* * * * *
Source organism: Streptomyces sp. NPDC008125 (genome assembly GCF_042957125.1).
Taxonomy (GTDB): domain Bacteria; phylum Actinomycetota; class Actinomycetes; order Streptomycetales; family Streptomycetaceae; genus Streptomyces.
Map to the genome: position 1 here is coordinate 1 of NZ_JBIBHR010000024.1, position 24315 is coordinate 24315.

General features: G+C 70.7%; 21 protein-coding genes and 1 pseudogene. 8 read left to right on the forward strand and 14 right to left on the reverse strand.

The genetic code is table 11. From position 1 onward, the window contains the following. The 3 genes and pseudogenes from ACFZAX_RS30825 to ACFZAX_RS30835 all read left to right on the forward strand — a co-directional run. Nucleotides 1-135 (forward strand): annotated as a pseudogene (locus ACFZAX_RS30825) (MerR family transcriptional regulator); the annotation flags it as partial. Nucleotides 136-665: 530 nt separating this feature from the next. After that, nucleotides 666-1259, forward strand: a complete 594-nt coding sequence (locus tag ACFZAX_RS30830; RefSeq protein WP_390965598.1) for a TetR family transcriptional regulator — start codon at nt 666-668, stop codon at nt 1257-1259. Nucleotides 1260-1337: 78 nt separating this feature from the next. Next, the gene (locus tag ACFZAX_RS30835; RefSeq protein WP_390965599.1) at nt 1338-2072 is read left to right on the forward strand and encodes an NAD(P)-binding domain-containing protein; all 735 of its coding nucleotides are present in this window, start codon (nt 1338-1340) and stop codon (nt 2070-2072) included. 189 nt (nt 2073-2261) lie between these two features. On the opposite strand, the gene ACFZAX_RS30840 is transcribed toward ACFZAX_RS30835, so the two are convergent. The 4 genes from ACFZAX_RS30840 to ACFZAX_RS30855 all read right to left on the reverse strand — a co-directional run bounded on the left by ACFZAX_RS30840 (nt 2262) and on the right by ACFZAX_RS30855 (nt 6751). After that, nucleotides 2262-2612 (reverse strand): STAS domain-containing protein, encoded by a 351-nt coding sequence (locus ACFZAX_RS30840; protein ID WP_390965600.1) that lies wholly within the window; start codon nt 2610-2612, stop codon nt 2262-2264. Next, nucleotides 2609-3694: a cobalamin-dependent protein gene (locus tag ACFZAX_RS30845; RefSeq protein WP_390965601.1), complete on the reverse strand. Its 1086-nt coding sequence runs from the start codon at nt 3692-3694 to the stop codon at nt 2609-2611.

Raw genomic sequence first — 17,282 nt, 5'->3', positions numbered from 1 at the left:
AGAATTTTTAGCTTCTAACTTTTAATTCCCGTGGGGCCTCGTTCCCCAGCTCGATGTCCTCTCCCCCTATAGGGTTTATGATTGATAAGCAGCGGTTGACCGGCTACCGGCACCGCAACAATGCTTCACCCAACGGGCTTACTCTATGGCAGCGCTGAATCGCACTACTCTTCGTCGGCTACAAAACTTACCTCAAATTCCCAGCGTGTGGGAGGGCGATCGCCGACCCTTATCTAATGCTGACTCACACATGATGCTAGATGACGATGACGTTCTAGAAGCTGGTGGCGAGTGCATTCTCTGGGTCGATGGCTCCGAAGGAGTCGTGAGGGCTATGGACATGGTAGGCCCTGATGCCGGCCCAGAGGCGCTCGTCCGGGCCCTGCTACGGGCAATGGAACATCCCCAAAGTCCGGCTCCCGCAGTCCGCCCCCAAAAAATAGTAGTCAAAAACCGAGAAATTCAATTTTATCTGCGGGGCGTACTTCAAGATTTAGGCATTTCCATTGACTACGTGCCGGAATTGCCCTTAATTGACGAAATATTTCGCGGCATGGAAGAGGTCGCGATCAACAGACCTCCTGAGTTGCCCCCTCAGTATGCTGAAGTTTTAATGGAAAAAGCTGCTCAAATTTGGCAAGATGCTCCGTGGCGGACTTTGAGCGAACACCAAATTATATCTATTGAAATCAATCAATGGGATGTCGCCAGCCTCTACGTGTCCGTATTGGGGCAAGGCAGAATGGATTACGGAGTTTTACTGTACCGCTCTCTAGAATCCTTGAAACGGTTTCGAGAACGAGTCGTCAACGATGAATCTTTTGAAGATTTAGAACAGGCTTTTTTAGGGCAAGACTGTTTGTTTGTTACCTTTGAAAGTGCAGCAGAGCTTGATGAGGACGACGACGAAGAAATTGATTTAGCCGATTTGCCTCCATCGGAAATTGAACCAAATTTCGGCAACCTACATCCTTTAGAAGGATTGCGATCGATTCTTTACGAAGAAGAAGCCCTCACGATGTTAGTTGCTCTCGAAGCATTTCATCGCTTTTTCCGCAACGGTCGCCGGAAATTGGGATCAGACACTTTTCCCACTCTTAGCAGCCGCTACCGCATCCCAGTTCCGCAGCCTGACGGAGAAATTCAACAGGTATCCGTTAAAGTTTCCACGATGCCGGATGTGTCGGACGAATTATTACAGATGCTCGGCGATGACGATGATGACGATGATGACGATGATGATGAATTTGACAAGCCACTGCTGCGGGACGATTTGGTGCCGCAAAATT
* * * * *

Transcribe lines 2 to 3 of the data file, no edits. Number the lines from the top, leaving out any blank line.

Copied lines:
Taxonomy (GTDB): domain Bacteria; phylum Actinomycetota; class Actinomycetes; order Streptomycetales; family Streptomycetaceae; genus Streptomyces.
Map to the genome: position 1 here is coordinate 1 of NZ_JBIBHR010000024.1, position 24315 is coordinate 24315.